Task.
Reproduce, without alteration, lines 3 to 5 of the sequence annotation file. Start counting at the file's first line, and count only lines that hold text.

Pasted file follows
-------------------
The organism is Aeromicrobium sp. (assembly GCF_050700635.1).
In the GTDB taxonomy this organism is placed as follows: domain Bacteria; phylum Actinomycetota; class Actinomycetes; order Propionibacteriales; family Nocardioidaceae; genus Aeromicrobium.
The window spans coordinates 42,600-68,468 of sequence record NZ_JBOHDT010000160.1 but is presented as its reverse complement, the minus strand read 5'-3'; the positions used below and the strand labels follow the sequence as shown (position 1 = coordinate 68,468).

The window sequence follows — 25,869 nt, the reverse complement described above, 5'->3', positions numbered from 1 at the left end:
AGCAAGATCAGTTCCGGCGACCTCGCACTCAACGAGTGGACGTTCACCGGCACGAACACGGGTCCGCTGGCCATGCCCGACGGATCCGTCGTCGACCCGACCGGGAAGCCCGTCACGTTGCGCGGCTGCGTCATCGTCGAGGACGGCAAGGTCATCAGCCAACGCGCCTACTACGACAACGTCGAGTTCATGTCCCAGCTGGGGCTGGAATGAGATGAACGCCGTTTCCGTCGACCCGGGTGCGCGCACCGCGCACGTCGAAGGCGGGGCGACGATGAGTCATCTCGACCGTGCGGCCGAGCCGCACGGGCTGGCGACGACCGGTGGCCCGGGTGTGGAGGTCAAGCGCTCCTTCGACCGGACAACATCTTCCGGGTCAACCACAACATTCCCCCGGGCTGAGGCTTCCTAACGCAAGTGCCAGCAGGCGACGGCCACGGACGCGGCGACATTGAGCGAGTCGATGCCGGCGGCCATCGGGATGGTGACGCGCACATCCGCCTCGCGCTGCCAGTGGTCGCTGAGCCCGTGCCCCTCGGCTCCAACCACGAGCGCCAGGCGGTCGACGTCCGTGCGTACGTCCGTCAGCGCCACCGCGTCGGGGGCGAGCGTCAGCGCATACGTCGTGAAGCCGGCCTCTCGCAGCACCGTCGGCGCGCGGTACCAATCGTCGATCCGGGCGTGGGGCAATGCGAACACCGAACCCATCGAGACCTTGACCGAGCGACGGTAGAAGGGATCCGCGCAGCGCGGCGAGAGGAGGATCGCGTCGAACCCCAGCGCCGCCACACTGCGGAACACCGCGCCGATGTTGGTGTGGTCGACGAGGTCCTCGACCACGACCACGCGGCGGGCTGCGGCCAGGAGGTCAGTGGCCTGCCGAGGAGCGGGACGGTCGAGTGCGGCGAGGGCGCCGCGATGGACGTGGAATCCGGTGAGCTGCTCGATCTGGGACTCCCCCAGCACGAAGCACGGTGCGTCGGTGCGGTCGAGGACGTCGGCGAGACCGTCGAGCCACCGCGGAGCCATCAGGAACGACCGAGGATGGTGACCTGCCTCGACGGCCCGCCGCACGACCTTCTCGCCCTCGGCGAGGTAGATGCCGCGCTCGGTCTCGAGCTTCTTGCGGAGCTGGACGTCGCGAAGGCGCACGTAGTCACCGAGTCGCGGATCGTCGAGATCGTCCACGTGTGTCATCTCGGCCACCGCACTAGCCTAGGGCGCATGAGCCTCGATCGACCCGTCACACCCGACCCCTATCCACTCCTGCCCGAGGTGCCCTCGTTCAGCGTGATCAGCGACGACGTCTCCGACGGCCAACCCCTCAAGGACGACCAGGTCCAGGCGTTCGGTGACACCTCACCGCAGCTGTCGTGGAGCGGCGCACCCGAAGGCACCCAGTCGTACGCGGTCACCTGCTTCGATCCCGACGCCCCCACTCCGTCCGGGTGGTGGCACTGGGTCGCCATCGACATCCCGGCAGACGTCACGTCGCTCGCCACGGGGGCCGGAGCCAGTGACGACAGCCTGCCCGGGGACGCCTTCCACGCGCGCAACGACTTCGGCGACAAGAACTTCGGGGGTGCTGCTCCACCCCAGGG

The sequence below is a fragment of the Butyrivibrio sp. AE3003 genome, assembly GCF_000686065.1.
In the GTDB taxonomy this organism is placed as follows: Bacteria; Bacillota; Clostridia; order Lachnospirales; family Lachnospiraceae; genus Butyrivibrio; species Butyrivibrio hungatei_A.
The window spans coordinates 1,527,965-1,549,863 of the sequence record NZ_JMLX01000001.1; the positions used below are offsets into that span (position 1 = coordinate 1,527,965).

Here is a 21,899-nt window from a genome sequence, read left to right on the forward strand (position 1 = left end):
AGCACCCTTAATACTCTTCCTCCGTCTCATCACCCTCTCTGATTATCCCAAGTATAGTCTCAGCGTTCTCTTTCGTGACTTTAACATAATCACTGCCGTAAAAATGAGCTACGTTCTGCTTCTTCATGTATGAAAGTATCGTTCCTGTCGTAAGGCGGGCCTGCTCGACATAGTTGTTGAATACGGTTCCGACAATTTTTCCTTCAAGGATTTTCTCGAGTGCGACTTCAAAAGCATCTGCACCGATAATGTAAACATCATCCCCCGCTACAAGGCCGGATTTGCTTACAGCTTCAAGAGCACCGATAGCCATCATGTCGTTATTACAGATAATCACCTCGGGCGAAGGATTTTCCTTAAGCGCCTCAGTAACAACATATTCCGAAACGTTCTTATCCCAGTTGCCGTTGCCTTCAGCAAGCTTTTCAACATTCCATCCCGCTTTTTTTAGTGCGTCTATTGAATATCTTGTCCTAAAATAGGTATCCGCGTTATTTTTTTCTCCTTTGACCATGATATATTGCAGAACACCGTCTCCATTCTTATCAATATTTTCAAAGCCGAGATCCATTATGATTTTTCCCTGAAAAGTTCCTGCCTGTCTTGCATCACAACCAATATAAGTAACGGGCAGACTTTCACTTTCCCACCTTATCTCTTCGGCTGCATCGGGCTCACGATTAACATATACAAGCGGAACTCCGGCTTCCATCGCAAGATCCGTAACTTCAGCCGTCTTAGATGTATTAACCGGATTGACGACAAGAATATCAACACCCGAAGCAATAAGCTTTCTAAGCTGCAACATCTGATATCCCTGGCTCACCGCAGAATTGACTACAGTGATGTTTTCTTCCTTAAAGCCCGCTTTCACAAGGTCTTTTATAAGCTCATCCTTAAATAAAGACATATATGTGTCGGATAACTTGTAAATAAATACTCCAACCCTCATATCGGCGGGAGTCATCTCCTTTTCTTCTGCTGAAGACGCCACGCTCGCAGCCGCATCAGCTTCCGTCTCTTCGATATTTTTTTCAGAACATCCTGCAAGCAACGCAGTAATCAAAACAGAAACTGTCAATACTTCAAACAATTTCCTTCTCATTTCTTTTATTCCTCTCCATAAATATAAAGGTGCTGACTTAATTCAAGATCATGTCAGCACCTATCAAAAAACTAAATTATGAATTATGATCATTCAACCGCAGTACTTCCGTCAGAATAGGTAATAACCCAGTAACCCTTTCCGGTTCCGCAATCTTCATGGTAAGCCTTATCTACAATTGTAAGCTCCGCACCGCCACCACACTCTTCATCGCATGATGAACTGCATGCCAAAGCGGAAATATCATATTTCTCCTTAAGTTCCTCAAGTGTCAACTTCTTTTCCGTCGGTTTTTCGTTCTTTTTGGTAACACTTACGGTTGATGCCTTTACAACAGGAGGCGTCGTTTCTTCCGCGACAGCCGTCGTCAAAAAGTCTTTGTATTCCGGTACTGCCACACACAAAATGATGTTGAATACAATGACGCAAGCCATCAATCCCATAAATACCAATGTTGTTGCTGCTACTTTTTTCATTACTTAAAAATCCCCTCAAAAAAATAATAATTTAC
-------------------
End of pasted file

The window spans coordinates 42,600-68,468 of sequence record NZ_JBOHDT010000160.1 but is presented as its reverse complement, the minus strand read 5'-3'; the positions used below and the strand labels follow the sequence as shown (position 1 = coordinate 68,468).

The window sequence follows — 25,869 nt, the reverse complement described above, 5'->3', positions numbered from 1 at the left end:
AGCAAGATCAGTTCCGGCGACCTCGCACTCAACGAGTGGACGTTCACCGGCACGAACACGGGTCCGCTGGCCATGCCCGACGGATCCGTCGTCGACCCGACCGGGAAGCCCGTCACGTTGCGCGGCTGCGTCATCGTCGAGGACGGCAAGGTCATCAGCCAACGCGCCTACTACGACAACGTCGAGTTCATGTCCCAGCTGGGGCTGGAATGAGATGAACGCCGTTTCCGTCGACCCGGGTGCGCGCACCGCGCACGTCGAAGGCGGGGCGACGATGAGTCATCTCGACCGTGCGGCCGAGCCGCACGGGCTGGCGACGACCGGTGGCCCGGGTGTGGAGGTCAAGCGCTCCTTCGACCGGACAACATCTTCCGGGTCAACCACAACATTCCCCCGGGCTGAGGCTTCCTAACGCAAGTGCCAGCAGGCGACGGCCACGGACGCGGCGACATTGAGCGAGTCGATGCCGGCGGCCATCGGGATGGTGACGCGCACATCCGCCTCGCGCTGCCAGTGGTCGCTGAGCCCGTGCCCCTCGGCTCCAACCACGAGCGCCAGGCGGTCGACGTCCGTGCGTACGTCCGTCAGCGCCACCGCGTCGGGGGCGAGCGTCAGCGCATACGTCGTGAAGCCGGCCTCTCGCAGCACCGTCGGCGCGCGGTACCAATCGTCGATCCGGGCGTGGGGCAATGCGAACACCGAACCCATCGAGACCTTGACCGAGCGACGGTAGAAGGGATCCGCGCAGCGCGGCGAGAGGAGGATCGCGTCGAACCCCAGCGCCGCCACACTGCGGAACACCGCGCCGATGTTGGTGTGGTCGACGAGGTCCTCGACCACGACCACGCGGCGGGCTGCGGCCAGGAGGTCAGTGGCCTGCCGAGGAGCGGGACGGTCGAGTGCGGCGAGGGCGCCGCGATGGACGTGGAATCCGGTGAGCTGCTCGATCTGGGACTCCCCCAGCACGAAGCACGGTGCGTCGGTGCGGTCGAGGACGTCGGCGAGACCGTCGAGCCACCGCGGAGCCATCAGGAACGACCGAGGATGGTGACCTGCCTCGACGGCCCGCCGCACGACCTTCTCGCCCTCGGCGAGGTAGATGCCGCGCTCGGTCTCGAGCTTCTTGCGGAGCTGGACGTCGCGAAGGCGCACGTAGTCACCGAGTCGCGGATCGTCGAGATCGTCCACGTGTGTCATCTCGGCCACCGCACTAGCCTAGGGCGCATGAGCCTCGATCGACCCGTCACACCCGACCCCTATCCACTCCTGCCCGAGGTGCCCTCGTTCAGCGTGATCAGCGACGACGTCTCCGACGGCCAACCCCTCAAGGACGACCAGGTCCAGGCGTTCGGTGACACCTCACCGCAGCTGTCGTGGAGCGGCGCACCCGAAGGCACCCAGTCGTACGCGGTCACCTGCTTCGATCCCGACGCCCCCACTCCGTCCGGGTGGTGGCACTGGGTCGCCATCGACATCCCGGCAGACGTCACGTCGCTCGCCACGGGGGCCGGAGCCAGTGACGACAGCCTGCCCGGGGACGCCTTCCACGCGCGCAACGACTTCGGCGACAAGAACTTCGGGGGTGCTGCTCCACCCCAGGG